Zacharias Abubeker / AFP / Getty Images

At least 52 people were killed in a stampede Sunday during a protest at a religious festival in Ethiopia.

Officials in the region of Oromiya confirmed the deaths, Reuters and the Associated Press reported.

Zacharias Abubeker / AFP / Getty Images

A crowd of thousands of people had gathered in the town of Bishoftu for an annual festival of thanksgiving. Some chanted anti-government slogans and marched toward a stage where leaders were speaking, holding their arms crossed over their heads. Protests by the Oromo people — often symbolized by crossed arms — have been ongoing since last year, and in several instances, they have turned deadly.

Security forces attempted to break up Sunday's protest by firing tear gas and rubber bullets toward the crowd. The result was chaos and a stampede in which dozens were killed.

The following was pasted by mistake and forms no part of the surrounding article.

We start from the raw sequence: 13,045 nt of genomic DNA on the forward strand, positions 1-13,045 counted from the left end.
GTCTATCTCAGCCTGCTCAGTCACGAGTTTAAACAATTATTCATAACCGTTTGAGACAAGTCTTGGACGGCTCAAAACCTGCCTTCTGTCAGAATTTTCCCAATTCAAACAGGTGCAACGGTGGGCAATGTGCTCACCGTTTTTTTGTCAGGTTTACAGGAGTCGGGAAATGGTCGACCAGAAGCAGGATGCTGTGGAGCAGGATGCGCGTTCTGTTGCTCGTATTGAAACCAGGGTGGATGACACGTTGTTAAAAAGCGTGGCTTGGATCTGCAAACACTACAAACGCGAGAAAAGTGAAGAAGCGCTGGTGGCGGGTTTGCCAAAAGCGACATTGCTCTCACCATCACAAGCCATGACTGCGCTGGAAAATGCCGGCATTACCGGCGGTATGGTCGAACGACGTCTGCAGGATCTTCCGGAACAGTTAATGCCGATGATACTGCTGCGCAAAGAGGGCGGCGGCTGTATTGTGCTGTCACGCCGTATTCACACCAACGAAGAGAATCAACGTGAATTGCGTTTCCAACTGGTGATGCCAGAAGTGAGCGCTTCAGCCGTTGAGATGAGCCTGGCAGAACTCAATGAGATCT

Video from Ethiopian broadcaster Mereja TV shows security forces first physically pushing back people in the tightly packed crowd, then firing tear gas as people flee.

One man, muddy and shoeless, described to the Associated Press how he was pulled out of a deep ditch that a number of people fell into as they ran. The first to fall in had suffocated as others fell on top of them, he said.

"I almost died in that place today," he said.

A spokesperson for the Ethiopia government blamed Sunday's events on "people that prepared to cause trouble," the AP reported.

Zacharias Abubeker / AFP / Getty Images

Oromo people have said they face persecution and discrimination from the Tigrayan ethnic group. Though Tigrayan people are a minority in the country, they hold many positions of power in the military, intelligence services, and politics.

An Oromo marathon runner, Feyisa Lilesa, protested on behalf of his people as he earned a silver medal at the Olympics over the summer. For his political act, he said he feared arrest or death if he returned to Ethiopia.

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